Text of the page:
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Paying the Price: Michigan

Book talk
by

Minh Mai

on 7 November 2016

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Transcript of Paying the Price: Michigan

Sara Goldrick-Rab
@saragoldrickrab

Professor of Higher Education Policy & Sociology
Temple University

Prezi by:
@minhtuyen
@saragoldrickrab
sgr@temple.edu



Paying the Price:
College Costs, Financial Aid, and the Betrayal of the American Dream


http://amzn.to/1S3F0Fm
Yet we spend about $200 Billion a year on financial aid.
“I just knew that you get out of high school and you go to college. That’s what you do, and that’s what I did….It just feels like you can’t get a decent job…I knew I had to get an education.”

-Chloe

74% of 9th graders from low-income families expect to attend college.
Today’s financial aid system focuses on Pell recipients. Other students just get loans. So at least the Pell recipients are ok. Right?
Purchasing Power of the Pell Grant at Public Institutions, by Type: 1974-2013
Total Pell Expenditures, Maximum and Average Pell Grant, and Number of Recipients: 1994-1995 – 2013-2014
Chloe is not alone. Her price is similar to the national average.


% of students with loans

% of students with work-study

% of students working

2-year
4-year
25
7
73
77
15
63
Two-thirds of students not currently working are nonetheless seeking work
Stay in touch
24% of students were food-insecure

16% had trouble paying rent on time



“I want to have a good job and enough money to support my family. To have everything paid, all of their bills, and help my parents and my family in Nepal.”

-Nima
Chloe's mom made $25,380 per year.
Her “expected family contribution” was $2,520. But her mom couldn't pay it.
Her community college charged $15,512 per year.
(including $3,196 in tuition).
Grants helped—to the tune of $2,958.
She still needed to come up with the other $12,554.
and the federal loan limit was $5,500.
But just 51% of those who graduate from high school will ever make it to college.
Only 2 in 5 will get a degree of any kind within 6 years.
Would more grant aid have helped?

We examined a private program that offered some of these students more money— another $3,500 a year.

Even with the financial aid, few students finished—because financial aid does a bad job of delivering money.


If Chloe attended college the year she was born, her net price would have been close to $0.
The living expenses included in the university’s COA are often under-estimated.
In addition, we watched as students faced rising prices over time:

 As they did not re-file FAFSA
 As state aid became scarce
 As institutional aid was removed, since it was for 1st year students
 As they faced difficult meeting academic requirements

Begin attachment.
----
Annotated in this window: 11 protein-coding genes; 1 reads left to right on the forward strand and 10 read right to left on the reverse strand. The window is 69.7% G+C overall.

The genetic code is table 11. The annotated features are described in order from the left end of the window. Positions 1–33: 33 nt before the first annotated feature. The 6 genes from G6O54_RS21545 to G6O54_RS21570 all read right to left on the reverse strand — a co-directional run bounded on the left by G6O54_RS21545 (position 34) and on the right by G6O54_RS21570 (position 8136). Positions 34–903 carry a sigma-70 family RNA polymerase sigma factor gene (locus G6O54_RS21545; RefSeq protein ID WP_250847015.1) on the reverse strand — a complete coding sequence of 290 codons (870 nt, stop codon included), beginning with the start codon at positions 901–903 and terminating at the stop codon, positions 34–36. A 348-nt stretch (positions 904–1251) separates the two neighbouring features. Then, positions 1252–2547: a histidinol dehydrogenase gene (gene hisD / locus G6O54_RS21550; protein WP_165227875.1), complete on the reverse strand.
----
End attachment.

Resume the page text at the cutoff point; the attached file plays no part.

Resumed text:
Over 6 years we tracked those 3,000 students.

50% of them completed degrees, including 42% who started at 2-year colleges.

WHAT WE NEED:

1. Address living costs:
• Accurate estimates
• Federal, state, and local programs to make food and housing
more affordable
• Emergency aid

2. Make work pay:
• Fix the work-study program
• Raise the minimum wage
• Work with local employers

3. Develop a more inclusive, less judgmental system
• Undocumented students & those without family support
• Middle-class

GIVE:

All of my book proceeds are going to the search for solutions.

I created the FAST FUND to help students immediately, by identifying and supporting them with faculty in their local schools

Go to http://saragoldrickrab.com for more info.

3,000 college students across Wisconsin agreed to help us find out.
What’s going on?
Every last one got a federal Pell Grant, which is supposed to make college affordable.
We got to know them over the next 6 years—their classes, their grades, their financial aid, their jobs, their lives.
Wrong. Pell no longer covers the cost of college.

That’s the official price—but many times it was inaccurate.

Sometimes the EFC is over-estimated.

For students who support families, it should be negative, once earnings devoted to family are considered.


And if students attend elite schools, they face additional costs of keeping up with the Jones’s.

Given all of this uncertainty, financial aid was very hard to trust.

It was also hard to make sense of, and slow to deliver.

Government assumes an “Expected Family Contribution”—parents are supposed to pay.
But many get no help with the EFC.

And 33% said that they felt obligated to support their family financially.

Just 41% finished anything.

Instead, more than 2 in 5 ended up with no degree—but they had debt.

66% borrowed for their first year of college, but never got a credential.

Chloe’s efforts to cover her college price with two jobs failed.

Her grades sank—fast.

When she applied for a loan, it came too late.

One option: First Degree for Free

• Focus on making public higher education free and high quality —this is about students not schools.

• Carefully examine the resource costs associated with delivering education—and the consequences of a lack of diversity among students. Use this information to provide resources to lower price.

Overpromising….under-delivering

Rules and requirements, exclusions, and surprises!

And it’s just plain slow--- by the time the money arrived, Chloe was gone.

We can do better than this!

Talent development requires education—and today education is too risky.

Improving academic preparation will only do so much. College readiness must be matched with reasonable college prices.
Full transcript